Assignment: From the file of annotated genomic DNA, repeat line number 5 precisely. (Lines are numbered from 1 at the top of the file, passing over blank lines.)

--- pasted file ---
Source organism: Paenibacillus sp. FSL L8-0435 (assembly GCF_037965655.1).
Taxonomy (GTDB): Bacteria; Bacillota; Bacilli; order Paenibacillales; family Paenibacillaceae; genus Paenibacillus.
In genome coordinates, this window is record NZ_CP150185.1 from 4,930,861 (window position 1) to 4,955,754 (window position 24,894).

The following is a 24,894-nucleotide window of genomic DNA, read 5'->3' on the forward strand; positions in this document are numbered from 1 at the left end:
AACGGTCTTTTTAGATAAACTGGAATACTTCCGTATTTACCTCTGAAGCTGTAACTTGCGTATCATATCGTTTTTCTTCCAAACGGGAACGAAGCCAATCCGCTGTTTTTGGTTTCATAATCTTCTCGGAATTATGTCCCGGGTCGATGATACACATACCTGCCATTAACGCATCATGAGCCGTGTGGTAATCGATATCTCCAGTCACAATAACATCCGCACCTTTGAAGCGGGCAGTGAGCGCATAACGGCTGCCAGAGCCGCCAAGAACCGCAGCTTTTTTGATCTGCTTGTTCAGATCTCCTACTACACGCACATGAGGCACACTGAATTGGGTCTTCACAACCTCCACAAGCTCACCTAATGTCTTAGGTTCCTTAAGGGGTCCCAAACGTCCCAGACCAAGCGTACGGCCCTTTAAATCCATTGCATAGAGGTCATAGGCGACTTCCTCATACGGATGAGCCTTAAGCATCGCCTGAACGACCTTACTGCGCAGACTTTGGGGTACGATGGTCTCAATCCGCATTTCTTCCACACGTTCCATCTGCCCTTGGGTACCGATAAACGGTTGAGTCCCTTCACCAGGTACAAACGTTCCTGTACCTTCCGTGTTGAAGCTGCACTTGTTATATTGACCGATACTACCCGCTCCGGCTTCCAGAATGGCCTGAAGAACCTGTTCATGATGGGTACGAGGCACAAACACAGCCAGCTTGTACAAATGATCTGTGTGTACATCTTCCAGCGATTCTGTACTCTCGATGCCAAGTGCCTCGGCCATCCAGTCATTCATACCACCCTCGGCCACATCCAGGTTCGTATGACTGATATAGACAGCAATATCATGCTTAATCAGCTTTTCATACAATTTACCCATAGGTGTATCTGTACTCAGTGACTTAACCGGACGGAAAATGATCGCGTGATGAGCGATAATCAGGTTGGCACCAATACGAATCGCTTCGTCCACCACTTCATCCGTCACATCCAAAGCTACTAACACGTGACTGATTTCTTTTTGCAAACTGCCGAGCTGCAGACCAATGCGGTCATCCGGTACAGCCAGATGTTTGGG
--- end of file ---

AACGGTCTTTTTAGATAAACTGGAATACTTCCGTATTTACCTCTGAAGCTGTAACTTGCGTATCATATCGTTTTTCTTCCAAACGGGAACGAAGCCAATCCGCTGTTTTTGGTTTCATAATCTTCTCGGAATTATGTCCCGGGTCGATGATACACATACCTGCCATTAACGCATCATGAGCCGTGTGGTAATCGATATCTCCAGTCACAATAACATCCGCACCTTTGAAGCGGGCAGTGAGCGCATAACGGCTGCCAGAGCCGCCAAGAACCGCAGCTTTTTTGATCTGCTTGTTCAGATCTCCTACTACACGCACATGAGGCACACTGAATTGGGTCTTCACAACCTCCACAAGCTCACCTAATGTCTTAGGTTCCTTAAGGGGTCCCAAACGTCCCAGACCAAGCGTACGGCCCTTTAAATCCATTGCATAGAGGTCATAGGCGACTTCCTCATACGGATGAGCCTTAAGCATCGCCTGAACGACCTTACTGCGCAGACTTTGGGGTACGATGGTCTCAATCCGCATTTCTTCCACACGTTCCATCTGCCCTTGGGTACCGATAAACGGTTGAGTCCCTTCACCAGGTACAAACGTTCCTGTACCTTCCGTGTTGAAGCTGCACTTGTTATATTGACCGATACTACCCGCTCCGGCTTCCAGAATGGCCTGAAGAACCTGTTCATGATGGGTACGAGGCACAAACACAGCCAGCTTGTACAAATGATCTGTGTGTACATCTTCCAGCGATTCTGTACTCTCGATGCCAAGTGCCTCGGCCATCCAGTCATTCATACCACCCTCGGCCACATCCAGGTTCGTATGACTGATATAGACAGCAATATCATGCTTAATCAGCTTTTCATACAATTTACCCATAGGTGTATCTGTACTCAGTGACTTAACCGGACGGAAAATGATCGCGTGATGAGCGATAATCAGGTTGGCACCAATACGAATCGCTTCGTCCACCACTTCATCCGTCACATCCAAAGCTACTAACACGTGACTGATTTCTTTTTGCAAACTGCCGAGCTGCAGACCAATGCGGTCATCCGGTACAGCCAGATGTTTGGG